3 - Photography Encyclopedia: Internet - Nick Lambert

The Internet has become an important medium for photographers because it enables images to be transmitted, displayed, and downloaded to computers extremely rapidly worldwide. Photography on the Internet is possible because scanners (and later digital cameras) have been developed to capture images electronically. The first drum scanner was built for the SEAC computer at the US National Bureau of Standards in 1957 by a team led by Russell A. Kirsch (whose other major contribution was to codify the square ‘pixel’ as the basic unit of a digital picture).

The Internet itself grew out of the ARPANET, a network developed under the direction of Dr J. C. R. Licklider of the Advanced Research Projects Agency to link major research centres in the USA. The key to the network's flexibility was its decentralized design, involving routers sending packets of information via all possible connections. The ARPANET was commissioned by the US Department of Defense in 1969 and continued to grow throughout the 1970s. By the 1980s independent service providers and bulletin boards were continuing to multiply, and the Internet Activities Board was founded in 1983. The ARPANET ceased to exist in 1990, by which time it had been superseded by its progeny.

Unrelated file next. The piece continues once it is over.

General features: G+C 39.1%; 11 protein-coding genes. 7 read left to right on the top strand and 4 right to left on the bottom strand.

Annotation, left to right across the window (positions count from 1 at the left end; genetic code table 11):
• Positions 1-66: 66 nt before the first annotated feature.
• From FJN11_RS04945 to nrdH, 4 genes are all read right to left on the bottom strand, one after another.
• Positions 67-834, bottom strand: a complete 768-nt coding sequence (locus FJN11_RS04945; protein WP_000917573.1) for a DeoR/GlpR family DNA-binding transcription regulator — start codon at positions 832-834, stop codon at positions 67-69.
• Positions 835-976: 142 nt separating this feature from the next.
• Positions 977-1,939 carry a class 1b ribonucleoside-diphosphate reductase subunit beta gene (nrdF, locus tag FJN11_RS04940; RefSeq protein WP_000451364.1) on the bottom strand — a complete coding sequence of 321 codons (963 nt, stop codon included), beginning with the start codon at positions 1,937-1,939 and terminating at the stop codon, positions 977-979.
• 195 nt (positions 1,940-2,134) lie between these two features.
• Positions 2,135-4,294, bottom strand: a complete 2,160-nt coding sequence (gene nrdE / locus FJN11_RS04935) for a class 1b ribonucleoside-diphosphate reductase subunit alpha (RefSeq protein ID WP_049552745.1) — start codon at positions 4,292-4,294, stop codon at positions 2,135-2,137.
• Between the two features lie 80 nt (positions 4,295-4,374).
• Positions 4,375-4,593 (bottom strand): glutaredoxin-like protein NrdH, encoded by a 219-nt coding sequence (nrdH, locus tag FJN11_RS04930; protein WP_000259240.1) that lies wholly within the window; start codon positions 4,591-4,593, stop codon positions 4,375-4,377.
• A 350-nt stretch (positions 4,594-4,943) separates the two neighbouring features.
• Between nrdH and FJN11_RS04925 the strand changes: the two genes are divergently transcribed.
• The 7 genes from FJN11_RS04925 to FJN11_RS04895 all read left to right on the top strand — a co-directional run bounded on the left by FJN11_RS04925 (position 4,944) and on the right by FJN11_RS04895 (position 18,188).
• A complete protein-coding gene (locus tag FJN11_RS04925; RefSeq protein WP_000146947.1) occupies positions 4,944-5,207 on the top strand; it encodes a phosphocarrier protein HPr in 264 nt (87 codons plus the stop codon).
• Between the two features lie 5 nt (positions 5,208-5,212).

The Internet developed as a visual medium when the first graphical browsers became available. In 1989 Tim Berners-Lee at the Centre Européenne de Recherche Nucléaire (CERN) proposed a web browser that would display webpages consistently across all computers. With the addition of standardized display formats, the World Wide Web (WWW) came into its own from the mid-1990s. Photographs displayed on the Internet are generally shown as JPEG files (invented by the Joint Photographic Experts Group in 1990), GIF files (Graphics Interchange Format, developed by Bob Berry of Compuserve in 1987), and the non-proprietary PNG format (portable network graphics, a free alternative to GIF, developed by Thomas Boutell from 1995). The JPEG is generally used for photographs whilst the GIF is more suitable for geometric shapes and line art. All these formats involve compression, which means that the image's file size is reduced by simplifying its range of colours. Heavy compression results in obvious image degradation, so there is a trade-off between file size and image quality.